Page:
# Lab 11 -- More on Arrays

In this lab we will learn about
• Using partially filled arrays
• Passing a Whole Array to a Function
• Using const with an Array Parameter
• Partially Filled Arrays

## Using a Defined Constant for the Size of an Array

In many cases we take a good guess at the size of an array, but have to modify the program later when we find out that the array needs to be larger or smaller than our guess. It is much easier to make such a change if the original programmer used a defined constant for the size of the array. Here is an example of an easy-to-modify program:
`//p1.C`
`#include <iostream.h>`
`#include <iomanip.h>`
`const int SIZE = 8;`
`int main(void)`
`{`
`        double average;`
`        int numlist[SIZE];`
`        int i, sum=0;`
`        for (i=0; i<SIZE; ++i)`
`        {`
`                cout << "Enter value #" << i+1 << ": ";`
`                cin >> numlist[i];`
`        }`
`        cout << endl;`
`        for (i=0; i<SIZE; ++i)`
`                cout << "Value #" << i+1 << " is " << numlist[i] << endl;`
`        for (i=0; i<SIZE; ++i)`
`                sum = sum + numlist[i];`
`        average = (double)sum/SIZE;`
`        cout.setf(ios::fixed);`
`        cout.setf(ios::showpoint);`
`        cout << "\nThe average is " << setprecision(2) << average << endl;`
`        return 0;`
`}`
Copy the program to p1.C and compile and run it. Now suppose that we need to find the average of 12 grades instead of 8. All we have to do is change the 8 in the initialization of SIZE to 12. If we had not used a defined constant, we would have to find every occurrence of 8 in the program and change it to 12. It is easy to miss an occurrence of 8 when doing such a change and thus create a logical error in the program.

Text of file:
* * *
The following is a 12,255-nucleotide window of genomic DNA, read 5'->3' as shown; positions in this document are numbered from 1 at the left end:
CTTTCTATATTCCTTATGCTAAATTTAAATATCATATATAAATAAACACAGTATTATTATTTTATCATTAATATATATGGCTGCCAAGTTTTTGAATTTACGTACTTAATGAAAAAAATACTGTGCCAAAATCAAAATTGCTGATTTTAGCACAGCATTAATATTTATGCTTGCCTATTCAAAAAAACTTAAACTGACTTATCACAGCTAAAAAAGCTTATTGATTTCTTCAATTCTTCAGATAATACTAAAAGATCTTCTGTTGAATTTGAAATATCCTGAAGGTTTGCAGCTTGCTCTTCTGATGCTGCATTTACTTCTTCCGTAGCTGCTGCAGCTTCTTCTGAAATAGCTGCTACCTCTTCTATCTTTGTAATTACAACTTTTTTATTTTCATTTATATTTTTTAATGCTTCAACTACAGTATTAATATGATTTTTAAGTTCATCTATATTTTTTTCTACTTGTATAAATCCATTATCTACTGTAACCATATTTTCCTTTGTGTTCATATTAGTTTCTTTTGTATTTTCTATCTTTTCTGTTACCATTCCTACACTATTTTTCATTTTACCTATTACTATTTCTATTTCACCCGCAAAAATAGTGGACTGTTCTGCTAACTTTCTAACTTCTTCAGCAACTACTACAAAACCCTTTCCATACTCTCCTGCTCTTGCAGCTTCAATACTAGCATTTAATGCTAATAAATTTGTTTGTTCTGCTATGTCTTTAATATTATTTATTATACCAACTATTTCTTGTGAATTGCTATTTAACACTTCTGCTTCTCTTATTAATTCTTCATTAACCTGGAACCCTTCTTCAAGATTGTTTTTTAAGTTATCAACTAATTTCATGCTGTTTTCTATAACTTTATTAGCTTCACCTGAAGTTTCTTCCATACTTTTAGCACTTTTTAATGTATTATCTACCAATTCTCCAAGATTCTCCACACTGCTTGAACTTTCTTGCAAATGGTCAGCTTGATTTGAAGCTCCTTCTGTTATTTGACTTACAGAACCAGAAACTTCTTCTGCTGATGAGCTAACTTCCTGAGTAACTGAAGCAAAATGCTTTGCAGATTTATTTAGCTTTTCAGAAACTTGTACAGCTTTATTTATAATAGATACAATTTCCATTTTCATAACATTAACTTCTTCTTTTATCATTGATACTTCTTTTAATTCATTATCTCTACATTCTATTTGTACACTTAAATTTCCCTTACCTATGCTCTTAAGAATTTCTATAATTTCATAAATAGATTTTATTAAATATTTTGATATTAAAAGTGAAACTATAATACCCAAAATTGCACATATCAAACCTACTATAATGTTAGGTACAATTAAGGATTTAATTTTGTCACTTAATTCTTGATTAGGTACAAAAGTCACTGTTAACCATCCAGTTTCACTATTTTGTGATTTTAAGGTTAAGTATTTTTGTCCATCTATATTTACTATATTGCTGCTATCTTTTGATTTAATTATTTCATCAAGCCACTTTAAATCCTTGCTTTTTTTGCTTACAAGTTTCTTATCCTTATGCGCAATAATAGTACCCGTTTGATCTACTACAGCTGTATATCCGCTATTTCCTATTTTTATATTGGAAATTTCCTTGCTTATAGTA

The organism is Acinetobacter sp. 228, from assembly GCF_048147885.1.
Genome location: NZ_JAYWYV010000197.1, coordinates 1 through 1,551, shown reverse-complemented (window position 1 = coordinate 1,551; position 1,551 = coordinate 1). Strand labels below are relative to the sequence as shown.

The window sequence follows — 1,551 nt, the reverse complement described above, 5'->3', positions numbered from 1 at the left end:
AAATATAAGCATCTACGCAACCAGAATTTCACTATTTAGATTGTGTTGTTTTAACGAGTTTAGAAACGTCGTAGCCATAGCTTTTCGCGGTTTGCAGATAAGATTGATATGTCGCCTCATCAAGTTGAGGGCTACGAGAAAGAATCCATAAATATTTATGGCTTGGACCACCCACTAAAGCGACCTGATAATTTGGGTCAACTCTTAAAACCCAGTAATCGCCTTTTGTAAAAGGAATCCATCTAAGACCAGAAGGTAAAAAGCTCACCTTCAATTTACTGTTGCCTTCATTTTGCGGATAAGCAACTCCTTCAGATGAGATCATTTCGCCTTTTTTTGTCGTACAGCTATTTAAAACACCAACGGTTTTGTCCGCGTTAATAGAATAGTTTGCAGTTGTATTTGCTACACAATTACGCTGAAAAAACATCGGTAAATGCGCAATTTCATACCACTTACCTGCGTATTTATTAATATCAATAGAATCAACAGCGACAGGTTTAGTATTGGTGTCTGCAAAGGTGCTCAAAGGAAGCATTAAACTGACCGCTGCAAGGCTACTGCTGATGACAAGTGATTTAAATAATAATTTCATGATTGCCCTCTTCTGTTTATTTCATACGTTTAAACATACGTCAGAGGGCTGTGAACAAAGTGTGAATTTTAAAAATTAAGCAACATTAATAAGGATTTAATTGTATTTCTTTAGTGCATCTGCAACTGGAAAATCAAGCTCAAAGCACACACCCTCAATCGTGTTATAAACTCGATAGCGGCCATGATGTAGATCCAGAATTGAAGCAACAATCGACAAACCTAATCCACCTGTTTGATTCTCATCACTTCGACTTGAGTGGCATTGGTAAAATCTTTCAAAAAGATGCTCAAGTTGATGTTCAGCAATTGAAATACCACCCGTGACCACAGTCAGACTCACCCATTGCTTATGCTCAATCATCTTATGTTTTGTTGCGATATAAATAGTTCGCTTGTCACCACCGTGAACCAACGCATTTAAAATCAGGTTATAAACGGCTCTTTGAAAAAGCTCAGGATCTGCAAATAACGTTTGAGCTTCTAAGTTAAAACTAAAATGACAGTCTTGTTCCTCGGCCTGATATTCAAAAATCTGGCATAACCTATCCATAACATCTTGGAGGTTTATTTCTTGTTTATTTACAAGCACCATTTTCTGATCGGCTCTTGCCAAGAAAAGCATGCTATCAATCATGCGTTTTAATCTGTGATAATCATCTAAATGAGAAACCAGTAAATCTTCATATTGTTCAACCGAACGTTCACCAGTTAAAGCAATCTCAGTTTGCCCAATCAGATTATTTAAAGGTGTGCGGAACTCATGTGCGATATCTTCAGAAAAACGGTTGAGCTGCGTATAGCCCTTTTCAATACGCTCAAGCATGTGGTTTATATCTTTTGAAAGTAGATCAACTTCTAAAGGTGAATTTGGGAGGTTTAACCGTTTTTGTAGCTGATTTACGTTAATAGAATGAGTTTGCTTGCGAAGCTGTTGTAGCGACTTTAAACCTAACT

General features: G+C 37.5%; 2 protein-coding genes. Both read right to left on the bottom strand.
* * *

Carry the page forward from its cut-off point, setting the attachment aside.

Make the change of SIZE from 8 to 12 and rerun the program. See how easy it was to change it?

## Passing a Whole Array to a Function

We have seen call-by-value parameters and call-by-reference parameters. A parameter for an entire array is a third kind of parameter, aptly named an array parameter. An array parameter is like a call-by-reference parameter in that any change made to the array within the function actually changes the array that was passed to the function (in main or some other calling function.) However, it is not necessary to use the ampersand on an array parameter. Instead, we put square brackets after the name of the array parameter. Here is a function that could get values for numlist:
`void get_values(int list[], int size)`
`{`
`        int i;`
`        for (i=0; i<size; ++i)`
`        {`
`                cout <<"Enter value: ";`
`                cin >> list[i];`
`        }`
`}`
You might think that an error was made in the above function definition because there is no number within the square brackets after the array name. That is not an error. We use empty square brackets to indicate that the parameter is an array parameter. If we put a number in the brackets, the compiler will not give us an error but it will ignore the number.